The Weekend

Had an interesting discussion with The Weekend group ytd. This group started on the last day of 2009, when all of us, who were passionate about social media, felt that social media was becoming too ‘commercialised’.

Case in point: Blogging
What used to be bloggers who were passionate about writing or blogging for various other reasons, became bloggers who blog just to get noticed or to get paid. Yes, you know who you are.

I was asked this question: If a PR practitioner offered me money to blog about a particular product, would I do it?

My answer?. Yes, of cos I would. Who in the right mind would reject monetary gifts?. But if the person for whom I’m writing for were to take what I wrote, edit the whole thing and ask me to post it, I would flatly reject him/her.

Reason being the article has lost the essence of orginality. Look, I’m not saying paid advertorials are bad things and nobody should do it, but the orginality of the writing should be felt be the person who’s reading it even though there’s a ‘ADVERTORIAL’ screaming at the top of the post.

Well, even though after a few hours of discussion, which eventually came to nought, I learned something. I realised how difficult it was for PR practitioners to create the BUZZ that they want for a particular product if bloggers become to ‘commercialised’.

I can’t wait for the next meeting.

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2 Comments

Filed under Social Media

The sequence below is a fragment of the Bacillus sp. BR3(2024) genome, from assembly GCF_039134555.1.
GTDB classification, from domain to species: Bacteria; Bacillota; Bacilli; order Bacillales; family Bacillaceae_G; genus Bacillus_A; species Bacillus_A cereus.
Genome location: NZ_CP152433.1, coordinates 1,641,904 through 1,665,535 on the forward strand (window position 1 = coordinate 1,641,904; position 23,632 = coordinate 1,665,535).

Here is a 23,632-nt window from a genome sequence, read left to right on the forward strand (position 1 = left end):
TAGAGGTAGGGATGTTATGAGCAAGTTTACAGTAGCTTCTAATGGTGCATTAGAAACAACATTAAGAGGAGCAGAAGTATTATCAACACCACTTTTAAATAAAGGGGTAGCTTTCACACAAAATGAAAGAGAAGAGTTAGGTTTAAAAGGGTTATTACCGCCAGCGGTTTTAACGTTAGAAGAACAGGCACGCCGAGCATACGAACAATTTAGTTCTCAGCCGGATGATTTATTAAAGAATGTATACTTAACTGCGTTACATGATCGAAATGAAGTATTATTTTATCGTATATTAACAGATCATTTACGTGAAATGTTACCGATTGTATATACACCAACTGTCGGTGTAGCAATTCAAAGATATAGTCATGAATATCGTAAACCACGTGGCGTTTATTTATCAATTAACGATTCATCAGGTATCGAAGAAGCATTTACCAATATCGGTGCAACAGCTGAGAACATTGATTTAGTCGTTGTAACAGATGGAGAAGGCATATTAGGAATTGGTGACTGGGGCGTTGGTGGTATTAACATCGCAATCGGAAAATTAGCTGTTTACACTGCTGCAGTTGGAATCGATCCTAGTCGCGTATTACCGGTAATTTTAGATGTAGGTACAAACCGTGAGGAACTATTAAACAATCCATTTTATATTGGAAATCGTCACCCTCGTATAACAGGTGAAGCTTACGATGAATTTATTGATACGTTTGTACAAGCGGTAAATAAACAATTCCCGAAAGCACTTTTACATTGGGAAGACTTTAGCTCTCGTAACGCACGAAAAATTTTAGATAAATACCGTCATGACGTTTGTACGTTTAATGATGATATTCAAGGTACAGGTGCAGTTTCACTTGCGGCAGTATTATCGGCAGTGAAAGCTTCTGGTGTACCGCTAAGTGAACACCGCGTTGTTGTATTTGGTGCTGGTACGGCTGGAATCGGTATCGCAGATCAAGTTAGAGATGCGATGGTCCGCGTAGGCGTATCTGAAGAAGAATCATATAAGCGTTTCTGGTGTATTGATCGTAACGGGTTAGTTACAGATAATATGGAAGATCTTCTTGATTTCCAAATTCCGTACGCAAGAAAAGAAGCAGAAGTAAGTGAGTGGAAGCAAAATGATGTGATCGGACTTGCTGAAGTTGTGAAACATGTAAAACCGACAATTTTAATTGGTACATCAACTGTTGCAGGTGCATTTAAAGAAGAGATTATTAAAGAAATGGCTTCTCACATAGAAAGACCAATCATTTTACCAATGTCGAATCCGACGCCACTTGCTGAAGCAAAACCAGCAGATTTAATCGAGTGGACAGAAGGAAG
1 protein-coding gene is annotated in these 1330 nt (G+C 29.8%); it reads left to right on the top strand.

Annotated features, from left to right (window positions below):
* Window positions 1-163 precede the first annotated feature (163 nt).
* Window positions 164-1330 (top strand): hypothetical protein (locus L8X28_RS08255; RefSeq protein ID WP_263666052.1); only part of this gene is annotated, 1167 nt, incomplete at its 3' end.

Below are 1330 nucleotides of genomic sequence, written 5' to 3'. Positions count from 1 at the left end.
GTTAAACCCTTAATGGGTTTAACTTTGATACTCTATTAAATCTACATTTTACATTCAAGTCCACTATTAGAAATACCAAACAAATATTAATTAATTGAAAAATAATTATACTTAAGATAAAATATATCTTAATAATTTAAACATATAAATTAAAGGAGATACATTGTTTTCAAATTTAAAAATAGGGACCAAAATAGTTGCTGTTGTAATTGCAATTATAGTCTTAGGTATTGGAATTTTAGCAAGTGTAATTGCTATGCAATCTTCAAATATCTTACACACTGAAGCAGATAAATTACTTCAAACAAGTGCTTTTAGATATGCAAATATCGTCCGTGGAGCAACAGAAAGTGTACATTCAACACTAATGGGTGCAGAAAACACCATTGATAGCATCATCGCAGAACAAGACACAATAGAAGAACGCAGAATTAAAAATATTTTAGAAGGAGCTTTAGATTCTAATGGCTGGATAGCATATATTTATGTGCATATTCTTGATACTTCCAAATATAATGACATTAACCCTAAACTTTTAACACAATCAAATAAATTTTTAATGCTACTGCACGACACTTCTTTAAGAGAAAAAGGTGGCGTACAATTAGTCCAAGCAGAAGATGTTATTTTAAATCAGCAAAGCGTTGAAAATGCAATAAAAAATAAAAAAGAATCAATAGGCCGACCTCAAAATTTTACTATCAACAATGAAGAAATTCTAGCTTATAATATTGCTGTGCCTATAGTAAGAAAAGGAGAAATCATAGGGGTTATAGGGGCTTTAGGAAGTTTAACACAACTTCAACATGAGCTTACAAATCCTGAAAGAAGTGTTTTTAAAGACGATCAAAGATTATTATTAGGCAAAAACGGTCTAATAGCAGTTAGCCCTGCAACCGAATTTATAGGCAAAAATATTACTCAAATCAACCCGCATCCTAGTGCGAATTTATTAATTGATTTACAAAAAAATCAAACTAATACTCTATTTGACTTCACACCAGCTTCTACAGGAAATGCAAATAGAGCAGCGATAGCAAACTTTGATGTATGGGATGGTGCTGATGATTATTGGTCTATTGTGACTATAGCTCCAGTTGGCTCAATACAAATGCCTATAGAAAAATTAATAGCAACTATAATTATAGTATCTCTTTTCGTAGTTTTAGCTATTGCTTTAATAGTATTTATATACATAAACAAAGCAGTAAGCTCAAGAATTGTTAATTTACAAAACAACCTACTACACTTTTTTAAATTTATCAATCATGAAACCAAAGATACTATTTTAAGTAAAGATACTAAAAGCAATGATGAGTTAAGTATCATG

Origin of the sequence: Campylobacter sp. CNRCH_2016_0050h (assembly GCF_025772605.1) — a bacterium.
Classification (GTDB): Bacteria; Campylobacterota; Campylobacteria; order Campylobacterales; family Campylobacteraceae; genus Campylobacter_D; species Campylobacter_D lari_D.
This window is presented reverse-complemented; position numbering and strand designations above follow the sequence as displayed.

2 responses to “The Weekend

  1. I believe this has been talked about countless time here. But what defines Buzz? Having as many blogs talking about it = buzz? Or having a great campaign that’ll generate conversations on its own = buzz? Then again, with so much buzz out there, its hard to be THE buzz isn’t it?

    And how can reader define what’s Advertorial and what’s not when bloggers themselves aren’t experienced (or not told) the differences between an adv vs an editorial or review? Some label every engagement (not paid) as advertorials…

    Like what you said, no one will say no when paid to blog freely on a product/ service or topic. (Except for some strange ones out there…) But the take from the company is why would they pay if the blogger is free to say whatever they want, and even saying bad things about us? (This I’ve heard too many times, and explained too many times, but still no one company is willing to accept the fact nor are they 100% confident that their product/brand will not get any negativity.)

    It’ll be great if the Product folks, PR folks and Marketers can come together in social media. But it doesn’t seem to be happening. Everyone’s running silo now. Resulting in efforts being duplicated (and wasted).

    Time for change? Who’s ready?

  2. tauhuayboy

    Thanks for the comment, Claudia. That is why ‘The Weekend’ was created. So that the PR folks and the bloggers can come togt and talk.

    We are having a meeting tmr at Hackerspace tmr. Come along if you want 🙂

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